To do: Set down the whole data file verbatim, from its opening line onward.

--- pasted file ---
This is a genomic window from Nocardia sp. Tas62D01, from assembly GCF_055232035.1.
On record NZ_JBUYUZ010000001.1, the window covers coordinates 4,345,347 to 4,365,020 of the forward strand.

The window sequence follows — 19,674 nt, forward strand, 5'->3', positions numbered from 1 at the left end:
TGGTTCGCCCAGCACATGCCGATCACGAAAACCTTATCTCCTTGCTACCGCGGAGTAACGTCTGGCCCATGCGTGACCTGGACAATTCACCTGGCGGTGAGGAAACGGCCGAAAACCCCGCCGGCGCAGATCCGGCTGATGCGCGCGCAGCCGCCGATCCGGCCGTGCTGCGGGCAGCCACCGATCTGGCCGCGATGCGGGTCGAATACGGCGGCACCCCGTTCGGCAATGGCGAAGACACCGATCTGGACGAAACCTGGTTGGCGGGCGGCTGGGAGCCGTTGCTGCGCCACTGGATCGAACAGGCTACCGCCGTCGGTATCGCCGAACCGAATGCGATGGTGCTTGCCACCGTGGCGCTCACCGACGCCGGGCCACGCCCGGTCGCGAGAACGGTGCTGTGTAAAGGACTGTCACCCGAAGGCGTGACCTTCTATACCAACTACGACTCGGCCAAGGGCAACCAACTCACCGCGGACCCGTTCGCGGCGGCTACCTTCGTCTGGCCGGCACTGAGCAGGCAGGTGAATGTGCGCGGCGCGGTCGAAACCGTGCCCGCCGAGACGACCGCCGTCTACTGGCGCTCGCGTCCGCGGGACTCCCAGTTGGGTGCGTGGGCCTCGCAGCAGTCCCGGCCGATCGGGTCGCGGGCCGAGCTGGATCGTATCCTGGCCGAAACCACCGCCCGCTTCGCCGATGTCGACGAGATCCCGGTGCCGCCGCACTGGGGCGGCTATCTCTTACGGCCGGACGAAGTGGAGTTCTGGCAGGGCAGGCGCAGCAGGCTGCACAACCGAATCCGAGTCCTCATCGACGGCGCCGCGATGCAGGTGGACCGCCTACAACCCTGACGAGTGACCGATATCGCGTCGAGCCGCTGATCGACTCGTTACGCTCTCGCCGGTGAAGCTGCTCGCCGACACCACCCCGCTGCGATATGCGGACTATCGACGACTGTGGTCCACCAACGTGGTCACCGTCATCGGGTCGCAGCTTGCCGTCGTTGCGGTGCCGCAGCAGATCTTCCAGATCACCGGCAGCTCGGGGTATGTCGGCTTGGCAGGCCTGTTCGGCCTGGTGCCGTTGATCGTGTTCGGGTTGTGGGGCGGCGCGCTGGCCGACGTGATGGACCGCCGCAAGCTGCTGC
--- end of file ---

This is a genomic window from Nocardia sp. Tas62D01, from assembly GCF_055232035.1.
On record NZ_JBUYUZ010000001.1, the window covers coordinates 4,345,347 to 4,365,020 of the forward strand.

The window sequence follows — 19,674 nt, forward strand, 5'->3', positions numbered from 1 at the left end:
TGGTTCGCCCAGCACATGCCGATCACGAAAACCTTATCTCCTTGCTACCGCGGAGTAACGTCTGGCCCATGCGTGACCTGGACAATTCACCTGGCGGTGAGGAAACGGCCGAAAACCCCGCCGGCGCAGATCCGGCTGATGCGCGCGCAGCCGCCGATCCGGCCGTGCTGCGGGCAGCCACCGATCTGGCCGCGATGCGGGTCGAATACGGCGGCACCCCGTTCGGCAATGGCGAAGACACCGATCTGGACGAAACCTGGTTGGCGGGCGGCTGGGAGCCGTTGCTGCGCCACTGGATCGAACAGGCTACCGCCGTCGGTATCGCCGAACCGAATGCGATGGTGCTTGCCACCGTGGCGCTCACCGACGCCGGGCCACGCCCGGTCGCGAGAACGGTGCTGTGTAAAGGACTGTCACCCGAAGGCGTGACCTTCTATACCAACTACGACTCGGCCAAGGGCAACCAACTCACCGCGGACCCGTTCGCGGCGGCTACCTTCGTCTGGCCGGCACTGAGCAGGCAGGTGAATGTGCGCGGCGCGGTCGAAACCGTGCCCGCCGAGACGACCGCCGTCTACTGGCGCTCGCGTCCGCGGGACTCCCAGTTGGGTGCGTGGGCCTCGCAGCAGTCCCGGCCGATCGGGTCGCGGGCCGAGCTGGATCGTATCCTGGCCGAAACCACCGCCCGCTTCGCCGATGTCGACGAGATCCCGGTGCCGCCGCACTGGGGCGGCTATCTCTTACGGCCGGACGAAGTGGAGTTCTGGCAGGGCAGGCGCAGCAGGCTGCACAACCGAATCCGAGTCCTCATCGACGGCGCCGCGATGCAGGTGGACCGCCTACAACCCTGACGAGTGACCGATATCGCGTCGAGCCGCTGATCGACTCGTTACGCTCTCGCCGGTGAAGCTGCTCGCCGACACCACCCCGCTGCGATATGCGGACTATCGACGACTGTGGTCCACCAACGTGGTCACCGTCATCGGGTCGCAGCTTGCCGTCGTTGCGGTGCCGCAGCAGATCTTCCAGATCACCGGCAGCTCGGGGTATGTCGGCTTGGCAGGCCTGTTCGGCCTGGTGCCGTTGATCGTGTTCGGGTTGTGGGGCGGCGCGCTGGCCGACGTGATGGACCGCCGCAAGCTGCTGC